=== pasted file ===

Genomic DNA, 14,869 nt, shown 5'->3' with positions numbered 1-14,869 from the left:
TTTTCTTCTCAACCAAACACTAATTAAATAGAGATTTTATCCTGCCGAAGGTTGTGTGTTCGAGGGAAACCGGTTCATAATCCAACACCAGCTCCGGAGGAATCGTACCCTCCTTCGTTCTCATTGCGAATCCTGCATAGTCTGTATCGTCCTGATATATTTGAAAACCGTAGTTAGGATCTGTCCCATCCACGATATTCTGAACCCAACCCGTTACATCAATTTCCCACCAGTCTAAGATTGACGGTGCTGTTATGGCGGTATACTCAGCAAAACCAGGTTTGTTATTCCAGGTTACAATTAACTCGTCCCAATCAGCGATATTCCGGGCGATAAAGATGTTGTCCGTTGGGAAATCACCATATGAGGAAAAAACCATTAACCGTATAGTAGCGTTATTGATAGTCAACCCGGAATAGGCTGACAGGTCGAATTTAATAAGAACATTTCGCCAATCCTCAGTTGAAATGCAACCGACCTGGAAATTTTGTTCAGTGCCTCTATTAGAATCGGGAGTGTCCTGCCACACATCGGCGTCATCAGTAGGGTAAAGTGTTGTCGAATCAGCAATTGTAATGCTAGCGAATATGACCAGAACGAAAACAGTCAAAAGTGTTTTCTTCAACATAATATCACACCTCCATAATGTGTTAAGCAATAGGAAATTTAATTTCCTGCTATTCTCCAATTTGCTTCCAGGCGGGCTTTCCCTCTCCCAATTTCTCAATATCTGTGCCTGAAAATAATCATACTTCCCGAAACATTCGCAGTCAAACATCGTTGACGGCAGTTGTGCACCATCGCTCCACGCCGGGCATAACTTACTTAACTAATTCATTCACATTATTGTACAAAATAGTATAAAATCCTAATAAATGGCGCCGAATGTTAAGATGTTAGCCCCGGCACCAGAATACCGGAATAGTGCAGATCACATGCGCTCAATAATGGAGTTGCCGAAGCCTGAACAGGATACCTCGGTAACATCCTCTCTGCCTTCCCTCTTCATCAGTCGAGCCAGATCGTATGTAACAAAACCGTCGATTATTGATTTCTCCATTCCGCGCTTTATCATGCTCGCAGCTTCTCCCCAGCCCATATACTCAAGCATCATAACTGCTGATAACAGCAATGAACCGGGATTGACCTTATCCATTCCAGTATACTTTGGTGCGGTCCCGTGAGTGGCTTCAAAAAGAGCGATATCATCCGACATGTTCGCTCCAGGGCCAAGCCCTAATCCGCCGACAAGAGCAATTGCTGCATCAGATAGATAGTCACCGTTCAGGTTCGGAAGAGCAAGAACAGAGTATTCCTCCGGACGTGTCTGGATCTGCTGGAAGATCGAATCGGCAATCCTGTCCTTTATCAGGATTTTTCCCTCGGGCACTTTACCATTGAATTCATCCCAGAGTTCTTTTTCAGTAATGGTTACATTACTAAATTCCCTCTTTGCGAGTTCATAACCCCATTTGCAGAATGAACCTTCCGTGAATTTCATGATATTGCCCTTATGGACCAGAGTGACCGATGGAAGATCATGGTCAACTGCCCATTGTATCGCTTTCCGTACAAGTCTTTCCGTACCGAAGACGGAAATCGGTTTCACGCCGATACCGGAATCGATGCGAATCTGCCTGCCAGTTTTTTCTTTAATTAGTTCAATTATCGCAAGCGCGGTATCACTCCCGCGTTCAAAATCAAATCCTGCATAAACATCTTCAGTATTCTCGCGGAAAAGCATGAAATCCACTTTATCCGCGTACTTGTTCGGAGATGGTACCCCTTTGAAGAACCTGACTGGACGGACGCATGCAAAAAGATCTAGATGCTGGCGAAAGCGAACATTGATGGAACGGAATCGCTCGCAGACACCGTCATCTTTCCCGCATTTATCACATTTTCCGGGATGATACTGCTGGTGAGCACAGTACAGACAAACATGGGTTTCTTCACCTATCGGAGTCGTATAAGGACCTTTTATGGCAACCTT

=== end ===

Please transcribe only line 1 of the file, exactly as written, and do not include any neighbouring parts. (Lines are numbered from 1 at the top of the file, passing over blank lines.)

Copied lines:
Genomic DNA, 14,869 nt, shown 5'->3' with positions numbered 1-14,869 from the left: